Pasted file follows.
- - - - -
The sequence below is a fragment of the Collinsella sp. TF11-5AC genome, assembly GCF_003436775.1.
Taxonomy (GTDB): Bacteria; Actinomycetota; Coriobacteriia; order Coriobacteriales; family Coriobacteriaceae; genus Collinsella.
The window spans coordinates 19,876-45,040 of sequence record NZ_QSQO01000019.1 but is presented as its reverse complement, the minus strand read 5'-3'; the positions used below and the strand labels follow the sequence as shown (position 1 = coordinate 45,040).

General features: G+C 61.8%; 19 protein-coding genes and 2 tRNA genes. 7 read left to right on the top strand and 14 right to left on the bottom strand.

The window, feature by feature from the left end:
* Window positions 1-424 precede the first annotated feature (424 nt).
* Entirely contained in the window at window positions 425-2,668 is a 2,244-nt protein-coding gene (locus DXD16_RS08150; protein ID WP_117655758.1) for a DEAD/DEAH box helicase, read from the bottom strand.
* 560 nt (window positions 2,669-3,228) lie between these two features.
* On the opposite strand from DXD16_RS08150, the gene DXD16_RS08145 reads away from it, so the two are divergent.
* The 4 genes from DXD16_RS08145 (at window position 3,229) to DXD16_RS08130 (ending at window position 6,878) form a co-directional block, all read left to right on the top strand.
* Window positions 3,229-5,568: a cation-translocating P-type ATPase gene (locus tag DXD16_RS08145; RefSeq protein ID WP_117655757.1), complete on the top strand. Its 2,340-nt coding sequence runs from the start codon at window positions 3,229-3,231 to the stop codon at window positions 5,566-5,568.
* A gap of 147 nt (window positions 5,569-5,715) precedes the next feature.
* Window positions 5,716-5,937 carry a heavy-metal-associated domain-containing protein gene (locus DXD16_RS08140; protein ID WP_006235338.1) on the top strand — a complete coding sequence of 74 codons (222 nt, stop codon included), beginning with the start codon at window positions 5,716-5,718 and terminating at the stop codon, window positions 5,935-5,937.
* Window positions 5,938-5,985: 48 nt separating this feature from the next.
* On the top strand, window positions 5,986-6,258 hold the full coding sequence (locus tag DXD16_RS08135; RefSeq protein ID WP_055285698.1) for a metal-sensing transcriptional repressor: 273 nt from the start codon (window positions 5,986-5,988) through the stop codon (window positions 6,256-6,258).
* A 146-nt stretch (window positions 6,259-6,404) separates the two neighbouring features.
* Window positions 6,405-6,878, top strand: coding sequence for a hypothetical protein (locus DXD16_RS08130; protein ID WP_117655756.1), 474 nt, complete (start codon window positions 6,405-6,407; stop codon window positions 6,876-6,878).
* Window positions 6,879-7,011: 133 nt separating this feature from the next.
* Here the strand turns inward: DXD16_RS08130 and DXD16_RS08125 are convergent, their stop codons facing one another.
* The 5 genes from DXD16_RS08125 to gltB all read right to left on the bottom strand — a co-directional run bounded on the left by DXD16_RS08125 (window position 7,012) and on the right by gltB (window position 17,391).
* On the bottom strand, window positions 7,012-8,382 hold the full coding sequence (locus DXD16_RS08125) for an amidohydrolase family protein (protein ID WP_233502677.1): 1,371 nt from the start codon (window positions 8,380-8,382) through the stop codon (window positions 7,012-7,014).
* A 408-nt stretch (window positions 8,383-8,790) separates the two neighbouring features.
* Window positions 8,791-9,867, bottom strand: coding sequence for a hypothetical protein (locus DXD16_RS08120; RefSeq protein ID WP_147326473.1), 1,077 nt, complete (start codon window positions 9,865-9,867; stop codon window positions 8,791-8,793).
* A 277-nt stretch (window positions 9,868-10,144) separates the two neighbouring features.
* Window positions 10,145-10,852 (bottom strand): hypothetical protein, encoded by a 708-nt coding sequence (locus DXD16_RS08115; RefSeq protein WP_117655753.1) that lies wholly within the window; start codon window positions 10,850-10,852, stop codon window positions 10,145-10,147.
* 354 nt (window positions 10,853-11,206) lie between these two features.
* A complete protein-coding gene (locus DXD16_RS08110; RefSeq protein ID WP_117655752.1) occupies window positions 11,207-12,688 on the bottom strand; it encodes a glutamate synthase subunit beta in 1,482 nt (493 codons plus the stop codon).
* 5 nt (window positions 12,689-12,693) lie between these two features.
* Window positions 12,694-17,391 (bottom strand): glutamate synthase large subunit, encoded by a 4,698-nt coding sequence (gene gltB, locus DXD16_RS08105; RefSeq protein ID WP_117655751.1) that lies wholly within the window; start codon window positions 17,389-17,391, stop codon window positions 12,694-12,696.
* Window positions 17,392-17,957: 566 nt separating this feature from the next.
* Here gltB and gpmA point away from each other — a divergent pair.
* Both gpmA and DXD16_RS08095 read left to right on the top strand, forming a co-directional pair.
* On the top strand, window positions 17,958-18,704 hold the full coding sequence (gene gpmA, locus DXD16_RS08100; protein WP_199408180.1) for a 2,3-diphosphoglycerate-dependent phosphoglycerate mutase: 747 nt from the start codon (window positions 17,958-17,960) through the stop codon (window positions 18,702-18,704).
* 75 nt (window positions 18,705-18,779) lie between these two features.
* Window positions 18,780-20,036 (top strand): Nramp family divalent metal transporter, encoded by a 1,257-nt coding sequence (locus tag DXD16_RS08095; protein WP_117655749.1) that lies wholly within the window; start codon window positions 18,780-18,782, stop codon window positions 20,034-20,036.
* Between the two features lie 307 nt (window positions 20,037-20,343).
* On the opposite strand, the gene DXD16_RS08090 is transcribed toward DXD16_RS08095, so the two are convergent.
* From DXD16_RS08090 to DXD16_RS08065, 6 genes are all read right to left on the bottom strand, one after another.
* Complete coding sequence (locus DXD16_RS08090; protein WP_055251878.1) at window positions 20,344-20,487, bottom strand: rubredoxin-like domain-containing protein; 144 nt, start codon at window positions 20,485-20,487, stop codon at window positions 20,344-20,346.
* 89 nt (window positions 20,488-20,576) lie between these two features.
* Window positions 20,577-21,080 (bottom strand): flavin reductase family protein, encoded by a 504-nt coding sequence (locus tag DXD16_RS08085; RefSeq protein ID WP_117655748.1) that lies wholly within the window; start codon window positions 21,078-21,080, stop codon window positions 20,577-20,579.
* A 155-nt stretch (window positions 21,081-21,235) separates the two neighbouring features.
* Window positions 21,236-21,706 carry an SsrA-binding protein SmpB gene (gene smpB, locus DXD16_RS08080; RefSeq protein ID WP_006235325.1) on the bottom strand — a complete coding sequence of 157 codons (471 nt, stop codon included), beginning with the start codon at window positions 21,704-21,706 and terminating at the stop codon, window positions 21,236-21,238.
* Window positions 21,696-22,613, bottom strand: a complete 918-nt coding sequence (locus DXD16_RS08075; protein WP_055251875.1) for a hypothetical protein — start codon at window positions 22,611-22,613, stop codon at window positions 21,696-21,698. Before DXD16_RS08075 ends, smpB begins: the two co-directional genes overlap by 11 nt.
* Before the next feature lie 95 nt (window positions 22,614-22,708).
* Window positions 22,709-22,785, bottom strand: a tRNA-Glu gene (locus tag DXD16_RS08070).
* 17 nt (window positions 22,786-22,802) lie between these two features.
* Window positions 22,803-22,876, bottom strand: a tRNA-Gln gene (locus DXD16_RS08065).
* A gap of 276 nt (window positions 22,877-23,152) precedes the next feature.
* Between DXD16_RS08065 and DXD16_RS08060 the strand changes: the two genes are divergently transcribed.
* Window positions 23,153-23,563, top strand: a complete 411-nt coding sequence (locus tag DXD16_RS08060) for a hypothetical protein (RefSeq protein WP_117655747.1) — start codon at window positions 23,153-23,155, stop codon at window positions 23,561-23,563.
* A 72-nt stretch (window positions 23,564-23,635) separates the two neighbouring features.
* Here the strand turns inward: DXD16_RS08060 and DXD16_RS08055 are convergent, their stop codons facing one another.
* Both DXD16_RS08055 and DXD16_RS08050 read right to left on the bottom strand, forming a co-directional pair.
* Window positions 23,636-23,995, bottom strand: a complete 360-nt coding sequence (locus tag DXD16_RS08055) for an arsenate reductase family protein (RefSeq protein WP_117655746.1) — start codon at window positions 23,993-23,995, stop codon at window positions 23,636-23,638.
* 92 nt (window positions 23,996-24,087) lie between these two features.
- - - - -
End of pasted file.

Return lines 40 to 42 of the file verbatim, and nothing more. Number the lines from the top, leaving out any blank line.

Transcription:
* 89 nt (window positions 20,488-20,576) lie between these two features.
* Window positions 20,577-21,080 (bottom strand): flavin reductase family protein, encoded by a 504-nt coding sequence (locus tag DXD16_RS08085; RefSeq protein ID WP_117655748.1) that lies wholly within the window; start codon window positions 21,078-21,080, stop codon window positions 20,577-20,579.
* A 155-nt stretch (window positions 21,081-21,235) separates the two neighbouring features.